Rank: Lieutenant Colonel
Regiment: 3rd Battalion Worcester Regiment
Died: 3 September 1916
East Budleigh Memorial Cross, East Budleigh Memorial Tablet
Other Memorial: Blighty Valley Cemetery [Google]
PDF Download: GIBBS William Beresford
William Gibbs was born in 1881 in Abingdon, Oxfordshire, the son of the Rev William Cobham Gibbs and his wife Annie Catherine Gibbs (nee Downall), who lived in the Vicarage in Albert Park.
His brother, Edward Reginald, became a chaplain with the Grenadier Guards, and also lost his life in the Great War.
His father later became the Rector of Clyst St George near Exeter, and retired to Temple Hill, East Budleigh.
William attended Newton College in Newton Abbot, Wellington College and then Sandhurst, the military academy.
He had fought against the Boers in the South African Wars, and was also awarded the 4th Class Order of the Nile by the Sultan of Egypt.
In the Great War, he was commanding officer of the 3rd Battalion Worcester Regiment, which fought on Somme on the Western Front.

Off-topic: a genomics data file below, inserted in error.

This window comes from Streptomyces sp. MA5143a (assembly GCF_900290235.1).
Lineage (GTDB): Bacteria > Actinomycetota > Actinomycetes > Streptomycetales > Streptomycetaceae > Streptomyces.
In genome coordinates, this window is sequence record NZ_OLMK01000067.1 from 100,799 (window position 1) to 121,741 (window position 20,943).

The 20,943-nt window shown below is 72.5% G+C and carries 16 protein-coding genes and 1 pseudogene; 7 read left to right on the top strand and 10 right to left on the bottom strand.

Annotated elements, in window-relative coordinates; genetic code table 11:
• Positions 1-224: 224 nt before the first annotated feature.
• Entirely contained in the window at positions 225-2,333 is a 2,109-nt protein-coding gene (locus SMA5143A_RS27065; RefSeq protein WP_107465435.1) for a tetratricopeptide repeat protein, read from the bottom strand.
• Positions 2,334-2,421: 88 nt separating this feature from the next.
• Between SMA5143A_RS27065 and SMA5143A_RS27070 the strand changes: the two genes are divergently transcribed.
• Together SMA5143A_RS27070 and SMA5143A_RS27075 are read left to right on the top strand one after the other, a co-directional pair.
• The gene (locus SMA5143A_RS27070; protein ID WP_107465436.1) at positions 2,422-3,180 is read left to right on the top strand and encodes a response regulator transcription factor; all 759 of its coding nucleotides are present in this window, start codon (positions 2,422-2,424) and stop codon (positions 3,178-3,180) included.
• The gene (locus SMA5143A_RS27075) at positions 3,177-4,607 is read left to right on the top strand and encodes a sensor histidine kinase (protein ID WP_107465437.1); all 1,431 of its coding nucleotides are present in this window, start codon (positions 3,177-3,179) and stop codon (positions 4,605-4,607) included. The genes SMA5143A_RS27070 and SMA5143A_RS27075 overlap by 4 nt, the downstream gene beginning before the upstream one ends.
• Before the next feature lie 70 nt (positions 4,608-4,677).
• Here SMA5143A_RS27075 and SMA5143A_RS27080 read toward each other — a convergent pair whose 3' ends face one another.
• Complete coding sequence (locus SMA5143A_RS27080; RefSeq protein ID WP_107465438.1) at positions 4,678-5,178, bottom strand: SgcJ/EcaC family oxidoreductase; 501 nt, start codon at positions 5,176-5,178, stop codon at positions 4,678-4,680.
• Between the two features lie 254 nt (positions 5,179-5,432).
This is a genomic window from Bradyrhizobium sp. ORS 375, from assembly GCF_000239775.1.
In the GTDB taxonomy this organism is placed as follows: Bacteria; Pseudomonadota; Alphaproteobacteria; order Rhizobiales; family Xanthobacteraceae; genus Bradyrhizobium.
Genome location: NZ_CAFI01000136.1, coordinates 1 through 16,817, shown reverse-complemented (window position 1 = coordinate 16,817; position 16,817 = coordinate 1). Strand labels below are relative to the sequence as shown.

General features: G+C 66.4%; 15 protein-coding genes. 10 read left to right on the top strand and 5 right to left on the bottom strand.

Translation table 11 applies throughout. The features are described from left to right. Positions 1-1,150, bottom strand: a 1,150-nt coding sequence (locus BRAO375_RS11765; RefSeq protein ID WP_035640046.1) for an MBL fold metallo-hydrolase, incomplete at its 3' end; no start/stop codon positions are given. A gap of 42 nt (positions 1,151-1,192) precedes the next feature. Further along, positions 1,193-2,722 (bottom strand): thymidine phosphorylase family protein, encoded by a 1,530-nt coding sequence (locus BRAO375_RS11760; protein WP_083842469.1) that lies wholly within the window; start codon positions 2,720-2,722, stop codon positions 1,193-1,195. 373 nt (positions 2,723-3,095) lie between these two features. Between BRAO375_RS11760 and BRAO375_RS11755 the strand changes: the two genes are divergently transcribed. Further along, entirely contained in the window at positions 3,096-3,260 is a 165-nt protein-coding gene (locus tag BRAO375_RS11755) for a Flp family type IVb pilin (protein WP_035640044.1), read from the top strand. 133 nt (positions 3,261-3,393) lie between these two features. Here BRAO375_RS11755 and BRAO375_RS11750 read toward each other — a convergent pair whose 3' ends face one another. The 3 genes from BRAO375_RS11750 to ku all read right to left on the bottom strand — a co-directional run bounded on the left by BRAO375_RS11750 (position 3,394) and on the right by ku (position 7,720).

In early September 1916 the Battalion was to attack the western side of the Leipzig Salient. During the night of 2-3 September the battalion filed forward into the front line and prepared for attack. At 5.10am the British guns opened fire and shells rained down on the Thiepval Ridge and the battalion advanced.
The leading companies advanced behind the barrage and plunged into the German trenches and overwhelmed the crouching defenders, then attempted to entrench the ground gained, but the trenches had been practically demolished. The enemy, realising the situation, opened an intense bombardment against their lost front line.
Both the Company Commanders were killed then Colonel Gibbs was hit. A young adjutant took command and reorganised the defence and his fearlessness inspired the survivors and all did their best to consolidate the battered trenches but there was very little protection left, more men were struck down every minute and it became clear that under that fire it was impossible to hold the captured ground. Orders were given to retire and the survivors of the two companies fell back to the original front line.
Lt Col Gibbs died of his wounds on 3 September 1916 and is remembered with honour on the East Budleigh Memorial, and at Blighty Valley Cemetery on the Somme, where he is buried.
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